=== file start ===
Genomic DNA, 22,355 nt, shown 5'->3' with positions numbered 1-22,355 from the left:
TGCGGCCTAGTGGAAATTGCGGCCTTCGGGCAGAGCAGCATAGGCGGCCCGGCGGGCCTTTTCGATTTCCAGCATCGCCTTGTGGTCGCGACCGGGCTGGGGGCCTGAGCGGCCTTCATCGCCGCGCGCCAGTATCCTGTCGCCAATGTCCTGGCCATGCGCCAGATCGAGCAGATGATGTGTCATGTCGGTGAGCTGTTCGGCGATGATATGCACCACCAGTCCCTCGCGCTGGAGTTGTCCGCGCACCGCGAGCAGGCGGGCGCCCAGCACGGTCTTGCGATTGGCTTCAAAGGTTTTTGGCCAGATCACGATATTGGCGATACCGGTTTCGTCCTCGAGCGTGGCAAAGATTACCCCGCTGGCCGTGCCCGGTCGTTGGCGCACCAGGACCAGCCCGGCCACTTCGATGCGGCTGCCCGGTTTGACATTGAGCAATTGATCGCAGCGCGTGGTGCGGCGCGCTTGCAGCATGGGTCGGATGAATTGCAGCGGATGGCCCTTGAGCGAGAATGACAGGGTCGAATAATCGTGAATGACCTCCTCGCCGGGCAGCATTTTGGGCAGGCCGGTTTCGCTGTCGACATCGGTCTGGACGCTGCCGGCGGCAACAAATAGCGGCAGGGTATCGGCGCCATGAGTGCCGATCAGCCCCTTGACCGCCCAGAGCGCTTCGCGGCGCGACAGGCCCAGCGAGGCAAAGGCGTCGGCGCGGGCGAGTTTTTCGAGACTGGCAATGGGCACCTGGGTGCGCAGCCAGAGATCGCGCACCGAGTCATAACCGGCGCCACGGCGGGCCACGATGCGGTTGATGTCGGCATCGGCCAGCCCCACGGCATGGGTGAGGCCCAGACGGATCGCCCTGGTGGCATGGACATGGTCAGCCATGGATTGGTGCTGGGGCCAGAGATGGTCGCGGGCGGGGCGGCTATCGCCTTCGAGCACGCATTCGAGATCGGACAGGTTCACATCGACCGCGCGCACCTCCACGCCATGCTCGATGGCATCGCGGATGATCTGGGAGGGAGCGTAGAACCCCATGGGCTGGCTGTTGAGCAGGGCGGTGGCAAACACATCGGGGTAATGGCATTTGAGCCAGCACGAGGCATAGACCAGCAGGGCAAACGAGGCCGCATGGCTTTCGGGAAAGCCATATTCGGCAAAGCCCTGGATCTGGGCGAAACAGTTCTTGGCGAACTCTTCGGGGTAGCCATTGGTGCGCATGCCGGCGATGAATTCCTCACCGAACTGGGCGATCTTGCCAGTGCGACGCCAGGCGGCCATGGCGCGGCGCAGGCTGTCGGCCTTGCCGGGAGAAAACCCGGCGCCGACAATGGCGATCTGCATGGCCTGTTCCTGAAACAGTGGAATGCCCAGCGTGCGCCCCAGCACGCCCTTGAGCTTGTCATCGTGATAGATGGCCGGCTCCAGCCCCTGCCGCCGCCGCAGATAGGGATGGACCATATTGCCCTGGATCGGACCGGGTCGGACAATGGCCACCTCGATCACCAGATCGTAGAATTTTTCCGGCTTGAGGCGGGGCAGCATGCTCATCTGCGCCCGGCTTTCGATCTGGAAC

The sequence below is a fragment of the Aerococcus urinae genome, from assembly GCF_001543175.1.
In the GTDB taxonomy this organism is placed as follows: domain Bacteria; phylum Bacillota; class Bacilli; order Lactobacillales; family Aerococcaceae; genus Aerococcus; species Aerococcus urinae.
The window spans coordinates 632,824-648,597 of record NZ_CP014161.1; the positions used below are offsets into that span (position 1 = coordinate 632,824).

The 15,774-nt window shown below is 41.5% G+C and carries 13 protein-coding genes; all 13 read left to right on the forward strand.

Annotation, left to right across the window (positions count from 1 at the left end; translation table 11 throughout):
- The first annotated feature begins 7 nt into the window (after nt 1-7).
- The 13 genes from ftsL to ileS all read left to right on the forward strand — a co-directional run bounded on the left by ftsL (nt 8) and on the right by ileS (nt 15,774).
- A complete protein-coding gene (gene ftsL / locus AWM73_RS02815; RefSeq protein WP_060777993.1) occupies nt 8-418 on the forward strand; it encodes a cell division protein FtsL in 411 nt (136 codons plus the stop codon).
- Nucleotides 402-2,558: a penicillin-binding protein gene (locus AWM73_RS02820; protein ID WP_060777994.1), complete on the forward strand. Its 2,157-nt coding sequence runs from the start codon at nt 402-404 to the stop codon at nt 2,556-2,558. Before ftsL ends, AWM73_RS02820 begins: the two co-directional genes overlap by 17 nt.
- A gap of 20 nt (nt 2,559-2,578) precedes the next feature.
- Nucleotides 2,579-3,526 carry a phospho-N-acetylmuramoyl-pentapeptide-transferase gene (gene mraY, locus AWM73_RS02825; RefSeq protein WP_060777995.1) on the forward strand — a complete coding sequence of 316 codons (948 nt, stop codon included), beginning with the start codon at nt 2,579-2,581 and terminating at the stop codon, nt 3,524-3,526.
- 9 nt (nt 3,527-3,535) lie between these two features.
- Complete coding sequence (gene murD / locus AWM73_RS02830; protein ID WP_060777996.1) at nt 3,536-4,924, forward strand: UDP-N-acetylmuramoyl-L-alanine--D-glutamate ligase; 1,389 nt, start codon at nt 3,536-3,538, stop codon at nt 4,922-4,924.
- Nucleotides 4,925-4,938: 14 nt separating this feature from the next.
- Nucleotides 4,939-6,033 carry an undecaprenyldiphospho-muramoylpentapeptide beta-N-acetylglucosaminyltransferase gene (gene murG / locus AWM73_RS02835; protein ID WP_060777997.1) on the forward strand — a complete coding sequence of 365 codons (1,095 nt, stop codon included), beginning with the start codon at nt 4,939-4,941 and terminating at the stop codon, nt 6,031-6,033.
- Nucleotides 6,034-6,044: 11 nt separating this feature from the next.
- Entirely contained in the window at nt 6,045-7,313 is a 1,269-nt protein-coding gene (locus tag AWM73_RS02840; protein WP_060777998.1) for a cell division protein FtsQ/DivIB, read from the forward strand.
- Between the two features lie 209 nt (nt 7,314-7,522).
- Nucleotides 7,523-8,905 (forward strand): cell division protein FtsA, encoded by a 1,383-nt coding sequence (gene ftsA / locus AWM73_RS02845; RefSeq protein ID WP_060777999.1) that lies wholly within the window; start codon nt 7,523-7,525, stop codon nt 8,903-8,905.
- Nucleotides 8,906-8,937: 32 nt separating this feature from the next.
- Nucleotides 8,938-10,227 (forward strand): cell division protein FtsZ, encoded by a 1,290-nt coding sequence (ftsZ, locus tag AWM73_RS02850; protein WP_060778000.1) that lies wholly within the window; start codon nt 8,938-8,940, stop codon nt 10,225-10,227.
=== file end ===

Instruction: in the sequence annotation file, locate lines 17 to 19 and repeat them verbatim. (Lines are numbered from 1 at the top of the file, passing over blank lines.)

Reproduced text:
- Nucleotides 4,939-6,033 carry an undecaprenyldiphospho-muramoylpentapeptide beta-N-acetylglucosaminyltransferase gene (gene murG / locus AWM73_RS02835; protein ID WP_060777997.1) on the forward strand — a complete coding sequence of 365 codons (1,095 nt, stop codon included), beginning with the start codon at nt 4,939-4,941 and terminating at the stop codon, nt 6,031-6,033.
- Nucleotides 6,034-6,044: 11 nt separating this feature from the next.
- Entirely contained in the window at nt 6,045-7,313 is a 1,269-nt protein-coding gene (locus tag AWM73_RS02840; protein WP_060777998.1) for a cell division protein FtsQ/DivIB, read from the forward strand.